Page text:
And is the only effective solution to manage changes in an SOA environment, to implement SOA governance tools? Tools are tools, and they do help, but often they also bring a layer of complexity as well. And governance tools are best suited to support specific processes defined in specific architectures; they don't actually solve problems in this area, as the problems are due to the collective processes and systems bound together in an SOA. Thus, well-defined processes and architectures are still required, then tools can be used for automation and enforcement.

Build Layers of Encapsulation and Abstraction Into an SOA

This concept is markedly different from the initial intention of transforming a disconnected and silo'ed enterprise into one seamless entity. But basically, one massive logical SOA may actually be more difficult to manage, than a set of smaller localized/partitioned SOA's federating as one. Even though more costly from an infrastructure perspective, there are many benefits to this approach (especially for larger enterprise environments):

  • Layers of abstraction/encapsulation provide boundaries where changes can be localized instead of being required to be verified against the entire end-to-end architecture
  • Allows for shrinking and localizing the scope of impacted components in integration tests, into smaller and more discrete units which become easier to coordinate and schedule between smaller number of involved teams
  • Still not effective at addressing changes that impact a high number of systems, but smaller and localized changes no longer have to be tied up and wait for the "big test" to complete, to be released
  • Over time, the entire architecture is re-validated
  • From a security perspective, this supports defense in depth

ESB vendors will like this, as these products are the most effective solutions to build in layers of encapsulation/abstraction into an SOA. But there are many different kinds of ESB's in the market. Point is, from an enterprise architecture perspective, we really don't need to migrate to a full centralization model when implementing an SOA. A model where local SOA's federate into one enterprise SOA may work out better, providing sufficient local autonomy (type of ESB, local governance, etc.) while coherently organizes the enterprise into one logical entity, and likely higher scalability, reliability, and agility.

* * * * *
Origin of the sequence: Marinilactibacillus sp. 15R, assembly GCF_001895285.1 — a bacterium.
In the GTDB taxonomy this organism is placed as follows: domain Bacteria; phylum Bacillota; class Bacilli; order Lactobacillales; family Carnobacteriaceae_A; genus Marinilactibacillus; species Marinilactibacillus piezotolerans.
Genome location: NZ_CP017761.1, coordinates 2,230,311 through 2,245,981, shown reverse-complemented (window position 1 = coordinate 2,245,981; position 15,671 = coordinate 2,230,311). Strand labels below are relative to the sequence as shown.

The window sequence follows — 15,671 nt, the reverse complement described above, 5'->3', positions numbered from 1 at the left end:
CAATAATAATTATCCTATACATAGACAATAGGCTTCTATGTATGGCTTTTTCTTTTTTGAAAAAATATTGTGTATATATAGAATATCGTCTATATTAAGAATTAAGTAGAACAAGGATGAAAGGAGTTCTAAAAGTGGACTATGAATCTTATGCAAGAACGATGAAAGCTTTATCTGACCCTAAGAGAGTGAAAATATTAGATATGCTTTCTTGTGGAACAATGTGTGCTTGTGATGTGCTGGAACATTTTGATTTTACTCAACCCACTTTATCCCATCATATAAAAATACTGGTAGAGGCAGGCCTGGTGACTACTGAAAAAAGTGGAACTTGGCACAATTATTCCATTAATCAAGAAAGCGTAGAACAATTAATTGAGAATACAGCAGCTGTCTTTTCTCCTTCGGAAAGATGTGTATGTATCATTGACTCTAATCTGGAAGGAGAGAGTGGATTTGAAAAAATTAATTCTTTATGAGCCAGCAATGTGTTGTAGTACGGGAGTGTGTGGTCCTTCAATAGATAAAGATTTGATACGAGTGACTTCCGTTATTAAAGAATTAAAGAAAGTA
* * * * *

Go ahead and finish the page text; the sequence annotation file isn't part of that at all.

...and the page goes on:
Also, data integration/replication, even though often cited as a major anti-pattern in SOA, when applied appropriately, is often an effective way to add a layer between different systems, when an encapsulation layer is preferred. Basically, inter-dependencies are minimized if there are no distributed transactions binding systems together at the process level.

A Different Process-Oriented Approach

A resulting SOA validation strategy is to have a centralized management of integration testing schedule in the enterprise QA environment, so that at any one point in time, only one set of changes is being validated. As a result, most integration tests should occur in localized groups and at more discrete intervals/schedules, as opposed to trying to get everyone to undergo validation at the same time, or cause people to run over each other with conflicting changes.

Thus there are three testing models: unit test, localized integration test, and full integration test. Full integration tests are usually preferred (perceived to be more accurate and comprehensive), but also too cost-prohibitive to undertake. The best trade-off is localized integration tests performed at more discrete and distributed schedules, as each validation can assume it’s done in a pristine environment, and logically the entire architecture is re-validated over time.

In addition, from a SLA or security management perspective, systems are often categorized into different criticality tiers. In an ideal SOA where everything is connected to everything, it shouldn’t mean that everything is now molded into the same tier. Consequently, different strategies can be devised to re-validate systems in different tiers. For example, only require unit test for systems in lower tiers.

The enterprise perspective can be that, all three types of tests are done; it’s just management effort that is required. For example, a full integration test can be scheduled on a quarterly basis, while localized integration tests are used to release regular changes.

SOA Change Management Requires a Multi-Faceted Approach

There are still some areas where the current set of SOA governance and testing tools don't address very well. It's not that these products lack maturity; it's just some issues are inherent in distributed computing and are created by the collection of design decisions, processes and methodologies, and technologies implemented in an SOA (which obviously, can be different for each organization). The SOA governance solution vendors themselves state that governance is a people-oriented process.

Thus, when architecting SOA governance, additional thought needs to be placed in these areas, in a change management context, and integrated into many different aspects of an SOA, leveraging an integrated approach across people, processes, and technologies.